Science-fiction, comedy, blaxploitation, satire, horror, and mystery all come together in They Cloned Tyrone. The ambitious film centers on an unlikely trio—played by John Boyega, Teyonah Parris, and Jamie Foxx—as they discover and uncover the government’s secret underground lair, wherein they conduct cloning experiments.
Boyega shines as the central character, Fontaine. Fontaine works as a drug dealer in a community called The Glen. After the film sets up the exposition—chiefly establishing The Glen as a predominantly Black neighborhood — Fontaine heads to collect from a customer — Foxx’s Slick Charles, a pimp – but is shot and dies. However, Fontaine actually has a sort of Groundhog Day moment, waking up the next day and continuing on with life as if nothing had happened the night before. He then meets up with Slick again to collect the rest of his money. Of course, Slick is shocked to see Fontaine alive, as is Yo-Yo (Parris), one of Slick’s sex workers, who was at the scene the previous night. The rest of the film plays out as the unexpected trio investigates what’s going on with their neighborhood, uncovering the country’s secret cloning experiments targeting Black people.
What makes the film particularly worthwhile is the social commentary and the performances from the leads—especially from Boyega and Parris.
With the plot centering on a government cloning conspiracy targeting the Black community, it brings to mind a certain real-life conspiracy—the Tuskegee Syphilis Experiment. Its horrific factors and impacts on African-Americans mirror the tragedies faced by those of the Black community taken from The Glen to become a part of the experimental cloning scheme. The similarities may not be fully intentional, but it nonetheless provides powerful commentary on racism faced by the Black community.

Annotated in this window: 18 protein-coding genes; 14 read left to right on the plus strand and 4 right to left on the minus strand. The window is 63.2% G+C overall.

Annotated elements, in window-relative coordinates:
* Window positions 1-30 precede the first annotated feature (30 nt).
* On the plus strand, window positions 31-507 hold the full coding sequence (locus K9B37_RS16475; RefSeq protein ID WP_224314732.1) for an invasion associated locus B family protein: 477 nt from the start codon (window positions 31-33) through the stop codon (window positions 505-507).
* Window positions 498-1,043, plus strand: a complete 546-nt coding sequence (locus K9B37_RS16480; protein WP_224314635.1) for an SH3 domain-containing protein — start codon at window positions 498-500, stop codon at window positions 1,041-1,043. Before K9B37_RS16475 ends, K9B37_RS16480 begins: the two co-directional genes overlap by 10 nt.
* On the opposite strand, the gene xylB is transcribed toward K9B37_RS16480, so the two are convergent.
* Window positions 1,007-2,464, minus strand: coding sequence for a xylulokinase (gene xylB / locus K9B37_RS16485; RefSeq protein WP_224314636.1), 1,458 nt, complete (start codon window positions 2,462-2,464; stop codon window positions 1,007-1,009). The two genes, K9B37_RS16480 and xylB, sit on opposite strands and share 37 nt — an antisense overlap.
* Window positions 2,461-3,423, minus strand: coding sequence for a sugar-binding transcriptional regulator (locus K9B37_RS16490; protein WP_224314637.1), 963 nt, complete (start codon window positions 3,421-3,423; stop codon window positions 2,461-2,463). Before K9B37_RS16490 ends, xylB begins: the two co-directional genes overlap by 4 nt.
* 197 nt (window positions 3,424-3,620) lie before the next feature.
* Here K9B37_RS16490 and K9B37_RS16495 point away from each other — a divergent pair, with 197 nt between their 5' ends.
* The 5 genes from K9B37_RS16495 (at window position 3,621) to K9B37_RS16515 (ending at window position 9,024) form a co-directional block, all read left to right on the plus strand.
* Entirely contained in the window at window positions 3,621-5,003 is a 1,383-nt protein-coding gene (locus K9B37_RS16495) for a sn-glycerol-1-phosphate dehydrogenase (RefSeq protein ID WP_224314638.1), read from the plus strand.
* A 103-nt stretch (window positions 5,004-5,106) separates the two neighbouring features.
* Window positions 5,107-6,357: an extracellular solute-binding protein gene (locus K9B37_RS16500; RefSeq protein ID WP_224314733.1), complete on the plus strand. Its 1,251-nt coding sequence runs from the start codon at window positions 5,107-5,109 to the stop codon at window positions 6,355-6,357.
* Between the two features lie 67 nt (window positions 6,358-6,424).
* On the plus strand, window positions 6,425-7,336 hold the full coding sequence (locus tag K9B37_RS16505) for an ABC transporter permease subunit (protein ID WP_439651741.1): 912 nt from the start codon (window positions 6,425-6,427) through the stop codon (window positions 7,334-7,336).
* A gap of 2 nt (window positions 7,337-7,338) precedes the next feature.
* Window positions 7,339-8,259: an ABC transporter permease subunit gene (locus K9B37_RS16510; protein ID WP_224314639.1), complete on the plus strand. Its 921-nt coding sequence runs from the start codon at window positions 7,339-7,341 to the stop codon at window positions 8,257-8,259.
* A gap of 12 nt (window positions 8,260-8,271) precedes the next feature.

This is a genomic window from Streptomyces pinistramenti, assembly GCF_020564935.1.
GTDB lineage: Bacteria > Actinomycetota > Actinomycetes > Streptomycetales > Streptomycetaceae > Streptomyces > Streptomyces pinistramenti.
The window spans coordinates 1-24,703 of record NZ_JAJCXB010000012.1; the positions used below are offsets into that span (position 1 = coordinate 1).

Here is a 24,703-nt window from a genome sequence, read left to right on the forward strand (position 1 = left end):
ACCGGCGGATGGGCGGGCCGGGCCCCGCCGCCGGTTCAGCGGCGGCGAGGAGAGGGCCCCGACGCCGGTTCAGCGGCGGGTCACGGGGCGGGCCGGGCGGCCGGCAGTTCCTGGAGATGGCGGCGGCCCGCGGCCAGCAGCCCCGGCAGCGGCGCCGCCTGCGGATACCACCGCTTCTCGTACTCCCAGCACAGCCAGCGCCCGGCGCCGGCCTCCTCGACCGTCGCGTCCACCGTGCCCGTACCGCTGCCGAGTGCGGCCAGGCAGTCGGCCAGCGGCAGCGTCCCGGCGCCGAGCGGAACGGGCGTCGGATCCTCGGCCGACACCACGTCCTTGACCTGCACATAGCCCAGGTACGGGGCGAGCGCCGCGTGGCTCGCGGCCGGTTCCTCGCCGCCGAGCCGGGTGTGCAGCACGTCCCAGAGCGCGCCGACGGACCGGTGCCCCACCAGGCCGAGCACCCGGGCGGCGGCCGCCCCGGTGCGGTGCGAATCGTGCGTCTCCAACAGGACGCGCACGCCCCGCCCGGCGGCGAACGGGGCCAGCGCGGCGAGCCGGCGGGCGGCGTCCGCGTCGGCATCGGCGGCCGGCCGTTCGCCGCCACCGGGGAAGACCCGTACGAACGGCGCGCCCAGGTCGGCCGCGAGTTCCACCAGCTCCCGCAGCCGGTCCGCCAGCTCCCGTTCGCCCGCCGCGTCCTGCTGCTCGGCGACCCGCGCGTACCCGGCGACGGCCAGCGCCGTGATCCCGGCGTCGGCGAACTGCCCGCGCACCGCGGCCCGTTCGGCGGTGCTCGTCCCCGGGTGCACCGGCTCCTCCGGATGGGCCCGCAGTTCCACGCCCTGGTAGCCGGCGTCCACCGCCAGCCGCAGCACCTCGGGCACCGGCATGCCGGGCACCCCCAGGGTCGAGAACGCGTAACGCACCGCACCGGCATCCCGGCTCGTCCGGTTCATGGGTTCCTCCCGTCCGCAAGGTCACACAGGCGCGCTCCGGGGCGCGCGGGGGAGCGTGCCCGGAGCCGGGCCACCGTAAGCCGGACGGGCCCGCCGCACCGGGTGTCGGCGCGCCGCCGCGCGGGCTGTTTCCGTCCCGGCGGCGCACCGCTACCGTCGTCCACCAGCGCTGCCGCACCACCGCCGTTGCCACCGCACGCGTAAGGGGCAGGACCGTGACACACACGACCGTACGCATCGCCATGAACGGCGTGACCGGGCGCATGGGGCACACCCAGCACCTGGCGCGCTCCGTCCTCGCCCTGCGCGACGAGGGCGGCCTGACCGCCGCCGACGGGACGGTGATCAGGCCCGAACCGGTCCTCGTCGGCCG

Boyega brings a lot of depth to his character. He especially shines in the film’s last half hour, when much of the unveiling occurs. Parris’ performance is quite notable as well—the film’s standout in my mind. She brings a really charismatic energy to her character of Yo-Yo that aids in making the story compelling. Amidst the nightmarish story, she brings lots of wit and humor to the film. A handful of lines out of her punchy dialogue are quite memorable.
They Cloned Tyrone is not without its flaws. Despite a gripping narrative, the pacing is the main issue at hand. For one, the film’s set up feels too long-drawn-out. And the trio don’t make their initial main discovery until about an hour in, which is already halfway through the film. I found myself a tad impatient, waiting for the film to really take off. On the other hand, the final act is quite rushed. It’s odd that most of the film would be a bit slowly-paced, but then the ending scenes are hurried. It doesn’t give ample time for the audience to best understand and process all the truths uncovered about the cloning project.
But despite these few setbacks, They Cloned Tyrone remains a decent watch with a lot to say. It’s creative, clever, and well-incorporates its important message. I wouldn’t be surprised if it ends up becoming a cult favorite down the line.
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A daring genre-blending feature directorial debut from Juel Taylor, They Cloned Tyrone is a worthwhile watch.
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